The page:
After ten years of being told she can't tell the difference between real life and a fairy tale, Alice finally stops believing in Wonderland. So when the White Rabbit shows up at her house, Alice thinks she's going crazy. Only when the White Rabbit kicks her down the rabbit hole does Alice realize that the magical land she visited as a child is real. But all is not well in Wonderland. The Ace of Spades has taken over Wonderland and is systematically dismantling all that makes it wonderful. Plain is replacing wondrous, logical is replacing magical, and reason is destroying madness. Alice decides she must help the Mad Hatter and all those fighting to keep Wonderland wonderful. But how can she face such danger when she is just a girl? Alice must journey across the stars to unite an army. She discovers that fairy tale are real in the magical world beyond the rabbit hole. But they are not the fairy tales she knows. Fairy tales have dangers and adventures of their own, and Alice must overcome the trials of these old stories if she wants to unite the lands against Ace. With the help of Peter Pan, Pinocchio, Snow White and heroes old and new, Alice may have the strength to take back Wonderland.
This pretty much sums up my thoughts on this book. I simply LOVED it!! If you've been here before, you'll have probably realised by now that I love fairytales and retellings with a passion. So this mashup of all the major fairytales was right up my alley. And boy, did I enjoy reading it!
Ok, so you probably don't want to hear me go on and on rambling incoherently about all the things I liked about this book, so I'll try to keep it short and make some sense.
The premise is very interesting: after Alice left Wonderland, the Ace of Spades took power for himself, and started taking the wonder away from Wonderland in order to make it a more logical and rational world. When things start taking a terribly dark turn, the White Rabbit decides to go fetch Alice again, so that she may bring back everything that Ace has taken away. Of course, this isn't all too easy for poor Alice, who in the meantime has been labelled as crazy in her own world and had just managed to stop believing in Wonderland. And things take an even crazier turn when she discovers that the only way to defeat Ace is to journey to other mysterious lands where all the fairy tales she grew up reading are very real indeed, and very different too.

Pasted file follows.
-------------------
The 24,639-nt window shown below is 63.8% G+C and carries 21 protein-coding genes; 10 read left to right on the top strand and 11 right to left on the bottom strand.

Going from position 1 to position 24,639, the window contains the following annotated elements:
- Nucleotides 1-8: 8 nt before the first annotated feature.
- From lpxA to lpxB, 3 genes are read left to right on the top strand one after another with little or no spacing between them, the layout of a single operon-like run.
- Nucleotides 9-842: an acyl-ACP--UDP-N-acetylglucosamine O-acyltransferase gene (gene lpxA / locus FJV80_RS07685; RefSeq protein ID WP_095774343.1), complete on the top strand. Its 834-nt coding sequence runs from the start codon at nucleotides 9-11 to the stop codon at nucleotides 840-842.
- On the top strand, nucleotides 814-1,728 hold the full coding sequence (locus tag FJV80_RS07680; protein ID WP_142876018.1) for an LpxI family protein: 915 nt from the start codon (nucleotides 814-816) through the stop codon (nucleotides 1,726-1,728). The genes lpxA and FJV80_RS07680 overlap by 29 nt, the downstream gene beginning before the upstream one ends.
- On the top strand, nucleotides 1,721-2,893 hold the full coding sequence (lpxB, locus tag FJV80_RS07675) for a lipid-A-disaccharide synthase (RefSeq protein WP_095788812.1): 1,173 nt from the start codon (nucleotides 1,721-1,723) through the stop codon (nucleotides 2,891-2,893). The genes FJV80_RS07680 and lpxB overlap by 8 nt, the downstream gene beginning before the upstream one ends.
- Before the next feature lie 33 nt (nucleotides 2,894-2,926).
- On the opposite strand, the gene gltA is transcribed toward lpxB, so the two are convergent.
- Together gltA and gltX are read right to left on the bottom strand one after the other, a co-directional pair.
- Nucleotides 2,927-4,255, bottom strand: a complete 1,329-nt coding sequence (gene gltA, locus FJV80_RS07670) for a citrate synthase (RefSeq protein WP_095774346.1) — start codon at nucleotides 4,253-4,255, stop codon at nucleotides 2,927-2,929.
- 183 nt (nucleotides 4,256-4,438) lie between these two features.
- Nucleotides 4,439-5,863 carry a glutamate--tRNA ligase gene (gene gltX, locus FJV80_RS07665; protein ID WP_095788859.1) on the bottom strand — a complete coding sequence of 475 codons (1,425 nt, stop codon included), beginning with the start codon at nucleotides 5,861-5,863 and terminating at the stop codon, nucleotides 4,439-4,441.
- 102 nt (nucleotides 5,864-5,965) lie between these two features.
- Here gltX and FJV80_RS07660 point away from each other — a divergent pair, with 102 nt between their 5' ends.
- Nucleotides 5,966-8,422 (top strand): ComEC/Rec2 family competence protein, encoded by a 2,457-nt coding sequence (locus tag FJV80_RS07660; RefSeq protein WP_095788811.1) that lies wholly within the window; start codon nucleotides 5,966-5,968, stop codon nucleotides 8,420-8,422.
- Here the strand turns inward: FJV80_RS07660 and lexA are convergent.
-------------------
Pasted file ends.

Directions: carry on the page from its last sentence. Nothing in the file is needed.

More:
I really enjoyed journeying with Alice. I especially liked to see her develop so greatly throughout the book. She starts out being very insecure, constantly questioning herself and her ability to distinguish between reality and fantasy, and feeling like she isn't up to the task that she's been entrusted with. But as she journeys on and makes new friends, Alice grows to be the leader she is supposed to become, a strong-willed woman who's not afraid of doing whatever it takes to save the ones she loves.
The other characters were great, too! I particularly liked the new spin the author gave on old stories, and I had a great time trying to recognise the characters from the little hints to their identities spread throughout the story before they were fully revealed. It was really great to see all my favourite stories come together, Peter Pan with Pinocchio, Snow White with Robin Hood, all coming together in one great story. I really liked the romance as well, how it developed slowly and didn't take over the whole book, but was still cute enough to have me root for my ship until the very end. My only complaint (because I really should have at least one) is that I would have like to see more of the villains. I mean, there were several and they all had their role to play, but they weren't quite as villanous as I would have expected them to be. That being said, it did still all work very well within the story as a whole.
Overall, this was definitely one of my favourite reads this year, and one of the best retellings/mashups I have read! Really relatable characters, great world building and an adventurous quest make it a must read for all fairytale lovers out there.
And if you've already read this, you'll certainly understand why we must say goodbye like this...